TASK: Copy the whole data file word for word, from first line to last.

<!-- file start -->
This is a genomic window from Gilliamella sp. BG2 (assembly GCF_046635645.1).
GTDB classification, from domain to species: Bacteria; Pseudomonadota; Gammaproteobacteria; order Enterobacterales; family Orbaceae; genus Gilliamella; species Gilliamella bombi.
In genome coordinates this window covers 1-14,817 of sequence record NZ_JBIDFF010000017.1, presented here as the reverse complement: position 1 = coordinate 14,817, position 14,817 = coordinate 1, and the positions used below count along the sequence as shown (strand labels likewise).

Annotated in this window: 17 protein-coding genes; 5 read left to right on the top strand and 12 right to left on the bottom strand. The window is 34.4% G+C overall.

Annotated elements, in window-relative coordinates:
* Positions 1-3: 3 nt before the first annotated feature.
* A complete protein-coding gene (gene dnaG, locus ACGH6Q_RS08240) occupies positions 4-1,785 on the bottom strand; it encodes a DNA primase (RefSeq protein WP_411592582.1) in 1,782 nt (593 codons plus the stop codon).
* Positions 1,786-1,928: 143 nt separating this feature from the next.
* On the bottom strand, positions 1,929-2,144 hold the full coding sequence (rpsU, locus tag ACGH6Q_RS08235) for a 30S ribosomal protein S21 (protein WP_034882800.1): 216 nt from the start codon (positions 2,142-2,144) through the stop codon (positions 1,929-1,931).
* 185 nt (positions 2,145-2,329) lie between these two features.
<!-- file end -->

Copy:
This is a genomic window from Gilliamella sp. BG2 (assembly GCF_046635645.1).
GTDB classification, from domain to species: Bacteria; Pseudomonadota; Gammaproteobacteria; order Enterobacterales; family Orbaceae; genus Gilliamella; species Gilliamella bombi.
In genome coordinates this window covers 1-14,817 of sequence record NZ_JBIDFF010000017.1, presented here as the reverse complement: position 1 = coordinate 14,817, position 14,817 = coordinate 1, and the positions used below count along the sequence as shown (strand labels likewise).

Annotated in this window: 17 protein-coding genes; 5 read left to right on the top strand and 12 right to left on the bottom strand. The window is 34.4% G+C overall.

Annotated elements, in window-relative coordinates:
* Positions 1-3: 3 nt before the first annotated feature.
* A complete protein-coding gene (gene dnaG, locus ACGH6Q_RS08240) occupies positions 4-1,785 on the bottom strand; it encodes a DNA primase (RefSeq protein WP_411592582.1) in 1,782 nt (593 codons plus the stop codon).
* Positions 1,786-1,928: 143 nt separating this feature from the next.
* On the bottom strand, positions 1,929-2,144 hold the full coding sequence (rpsU, locus tag ACGH6Q_RS08235) for a 30S ribosomal protein S21 (protein WP_034882800.1): 216 nt from the start codon (positions 2,142-2,144) through the stop codon (positions 1,929-1,931).
* 185 nt (positions 2,145-2,329) lie between these two features.